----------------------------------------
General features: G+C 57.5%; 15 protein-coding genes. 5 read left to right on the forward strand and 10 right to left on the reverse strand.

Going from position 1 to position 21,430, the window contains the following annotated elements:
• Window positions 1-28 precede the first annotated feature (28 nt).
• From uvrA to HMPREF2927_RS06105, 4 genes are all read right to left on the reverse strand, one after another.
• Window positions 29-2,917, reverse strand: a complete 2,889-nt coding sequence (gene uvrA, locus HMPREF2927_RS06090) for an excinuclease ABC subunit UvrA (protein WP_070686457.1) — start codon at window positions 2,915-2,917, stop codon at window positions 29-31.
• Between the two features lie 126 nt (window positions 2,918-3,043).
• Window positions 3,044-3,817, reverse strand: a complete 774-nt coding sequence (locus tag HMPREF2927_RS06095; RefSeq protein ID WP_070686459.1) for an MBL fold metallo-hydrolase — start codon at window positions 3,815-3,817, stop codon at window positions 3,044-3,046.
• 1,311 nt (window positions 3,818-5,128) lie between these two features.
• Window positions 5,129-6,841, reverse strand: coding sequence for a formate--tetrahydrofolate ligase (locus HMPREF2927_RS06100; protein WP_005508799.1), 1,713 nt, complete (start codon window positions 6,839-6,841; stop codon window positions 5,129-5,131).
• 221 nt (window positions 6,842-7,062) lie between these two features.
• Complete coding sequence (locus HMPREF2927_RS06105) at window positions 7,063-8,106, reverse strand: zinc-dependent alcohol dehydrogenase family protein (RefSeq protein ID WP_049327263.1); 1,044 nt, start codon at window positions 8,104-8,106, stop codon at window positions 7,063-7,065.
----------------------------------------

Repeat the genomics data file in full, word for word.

General features: G+C 57.5%; 15 protein-coding genes. 5 read left to right on the forward strand and 10 right to left on the reverse strand.

Going from position 1 to position 21,430, the window contains the following annotated elements:
• Window positions 1-28 precede the first annotated feature (28 nt).
• From uvrA to HMPREF2927_RS06105, 4 genes are all read right to left on the reverse strand, one after another.
• Window positions 29-2,917, reverse strand: a complete 2,889-nt coding sequence (gene uvrA, locus HMPREF2927_RS06090) for an excinuclease ABC subunit UvrA (protein WP_070686457.1) — start codon at window positions 2,915-2,917, stop codon at window positions 29-31.
• Between the two features lie 126 nt (window positions 2,918-3,043).
• Window positions 3,044-3,817, reverse strand: a complete 774-nt coding sequence (locus tag HMPREF2927_RS06095; RefSeq protein ID WP_070686459.1) for an MBL fold metallo-hydrolase — start codon at window positions 3,815-3,817, stop codon at window positions 3,044-3,046.
• 1,311 nt (window positions 3,818-5,128) lie between these two features.
• Window positions 5,129-6,841, reverse strand: coding sequence for a formate--tetrahydrofolate ligase (locus HMPREF2927_RS06100; protein WP_005508799.1), 1,713 nt, complete (start codon window positions 6,839-6,841; stop codon window positions 5,129-5,131).
• 221 nt (window positions 6,842-7,062) lie between these two features.
• Complete coding sequence (locus HMPREF2927_RS06105) at window positions 7,063-8,106, reverse strand: zinc-dependent alcohol dehydrogenase family protein (RefSeq protein ID WP_049327263.1); 1,044 nt, start codon at window positions 8,104-8,106, stop codon at window positions 7,063-7,065.